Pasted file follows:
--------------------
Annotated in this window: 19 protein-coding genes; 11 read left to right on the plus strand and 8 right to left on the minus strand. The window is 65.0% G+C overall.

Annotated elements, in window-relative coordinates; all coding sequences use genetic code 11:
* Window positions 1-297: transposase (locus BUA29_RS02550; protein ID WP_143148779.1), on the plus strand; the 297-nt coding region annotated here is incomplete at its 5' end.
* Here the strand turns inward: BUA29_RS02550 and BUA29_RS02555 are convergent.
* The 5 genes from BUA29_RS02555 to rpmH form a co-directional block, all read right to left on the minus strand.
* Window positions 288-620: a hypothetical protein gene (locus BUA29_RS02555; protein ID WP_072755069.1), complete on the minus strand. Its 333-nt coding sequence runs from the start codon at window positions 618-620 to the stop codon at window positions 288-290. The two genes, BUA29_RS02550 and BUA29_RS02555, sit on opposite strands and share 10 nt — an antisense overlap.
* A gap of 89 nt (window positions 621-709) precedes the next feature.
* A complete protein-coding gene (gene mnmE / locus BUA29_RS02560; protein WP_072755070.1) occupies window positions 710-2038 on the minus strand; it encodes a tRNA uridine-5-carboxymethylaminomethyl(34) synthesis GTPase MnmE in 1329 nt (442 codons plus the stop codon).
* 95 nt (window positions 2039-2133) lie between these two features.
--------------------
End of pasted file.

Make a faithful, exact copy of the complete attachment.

Annotated in this window: 19 protein-coding genes; 11 read left to right on the plus strand and 8 right to left on the minus strand. The window is 65.0% G+C overall.

Annotated elements, in window-relative coordinates; all coding sequences use genetic code 11:
* Window positions 1-297: transposase (locus BUA29_RS02550; protein ID WP_143148779.1), on the plus strand; the 297-nt coding region annotated here is incomplete at its 5' end.
* Here the strand turns inward: BUA29_RS02550 and BUA29_RS02555 are convergent.
* The 5 genes from BUA29_RS02555 to rpmH form a co-directional block, all read right to left on the minus strand.
* Window positions 288-620: a hypothetical protein gene (locus BUA29_RS02555; protein ID WP_072755069.1), complete on the minus strand. Its 333-nt coding sequence runs from the start codon at window positions 618-620 to the stop codon at window positions 288-290. The two genes, BUA29_RS02550 and BUA29_RS02555, sit on opposite strands and share 10 nt — an antisense overlap.
* A gap of 89 nt (window positions 621-709) precedes the next feature.
* A complete protein-coding gene (gene mnmE / locus BUA29_RS02560; protein WP_072755070.1) occupies window positions 710-2038 on the minus strand; it encodes a tRNA uridine-5-carboxymethylaminomethyl(34) synthesis GTPase MnmE in 1329 nt (442 codons plus the stop codon).
* 95 nt (window positions 2039-2133) lie between these two features.